This document outlines how the activity might be linked to the NGSS as part of a classroom lesson.
This is a relatively simple and easy experiment to set up and is relatively low in startup costs. The most important thing is that this experiment is fun for all ages! The swollen beads might be swallowed by young children and then they would grow in their stomachs or throat causing the beads to potentially block breathing. The seeds should not be given to kids. In addition, along the growth of the beads, the spheres can have a size that can result in them being a potential choking hazard. Do not give either the seeds or the spheres to kids. Teachers should use different colored dyes to turn the ghost eggs into different colors for the kids to see. Also if the teacher can utilize a black light and fluorescein dye, they could turn off the lights and create glowing ghost eggs! Science Discipline: Chemistry Topics: Absorbance, Refractive Index, Hydrophilic polymers. Activity Title: Ghost Eggs Materials:
- 4-6 plastic cups.
- 3-4 plastic bowls.
- Multi colored food dye. (Blue, green, purple, orange, red, fluorescein etc.)
- 50 grams of Ghost eggs. (about 3000 spheres 1 cm big)
- Room temperature water. (Enough to fill the cups and bowls about ¾ full.)
- Black light (if using the fluorescein dye)
- Fill the cups or bowls about three fourths to the top with room temperature water.
- Next place about 8-10 drops of your choice of food coloring dye into the water, and leave one cup with no food coloring added.
- Next, measure across the middle of the smaller beads with a ruler and record the diameter before placing it in the water.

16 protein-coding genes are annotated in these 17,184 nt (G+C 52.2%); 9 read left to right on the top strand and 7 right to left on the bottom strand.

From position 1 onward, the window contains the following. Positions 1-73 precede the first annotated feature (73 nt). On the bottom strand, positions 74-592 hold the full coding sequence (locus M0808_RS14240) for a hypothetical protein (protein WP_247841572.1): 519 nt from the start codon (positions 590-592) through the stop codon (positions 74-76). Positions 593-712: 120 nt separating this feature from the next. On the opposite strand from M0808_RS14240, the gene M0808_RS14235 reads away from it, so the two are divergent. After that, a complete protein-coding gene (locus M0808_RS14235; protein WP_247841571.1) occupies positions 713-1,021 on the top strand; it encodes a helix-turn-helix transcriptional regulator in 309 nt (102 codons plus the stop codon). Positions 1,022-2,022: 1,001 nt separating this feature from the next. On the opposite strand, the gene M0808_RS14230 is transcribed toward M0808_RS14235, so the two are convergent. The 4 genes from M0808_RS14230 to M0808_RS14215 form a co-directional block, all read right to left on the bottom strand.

- Fully soak the small round beads in the water and watch and observe the size changes over the next 3-4 hours.
- Teachers may want to start the soaking of the beads overnight in order to get bigger beads for the kids to play around with.
- Once the ghost eggs have finished growing in size have the kids dunk their hands in the water to grab the ghost eggs and measure the diameter of their eggs.
- Next have them grab a ghost egg from the cup without any dye and then place their eggs back in the water and watch them disappear right in front of their eyes!!
- Try making the eggs fluorescent in a black light by adding a dye called fluorescein. The ghost eggs will start to glow!
- Have the kids make a prediction on what will happen when the beads are placed in water. Have them propose a hypothesis and design an experiment to test their hypothesis. A data table can be collected of size vs. time which can then be graphed. Students can then analyze their data to see if the hypothesis was supported.
- Placing the fully-grown beads in salt water can cause water to come out of the swollen beads. You might have the kids make a prediction of what they think will happen if they put the swollen beads in water containing salt and then have them make a hypothesis, design an experiment, and test their hypothesis. Different concentrations of salt in water can cause this shrinking process to be faster or slower.
- Ask the kids why they think the eggs are growing while they are soaking in the water bath.
- Ask the kids what they think will happen to the ghost eggs if they were left out of the water for a long period of time. Would they shrink or stay the same size?
- Explain to the kids about how water bends light (like a straw in a cup of water) and then ask them why their eggs disappeared when they are placed back in the clear water.
- The eggs are growing because they are water absorbent polymers and they love to be in water due to the hydrophilic nature of the compounds.
- If the ghost eggs are left out of water for a sufficient amount of time the water inside of them will begin to evaporate and this will cause the ghost eggs to shrink in size.
- The eggs disappear in water because they are mostly filled with water and they have the same refractive index of light. This bends the light around the ghost eggs which is why they appear invisible.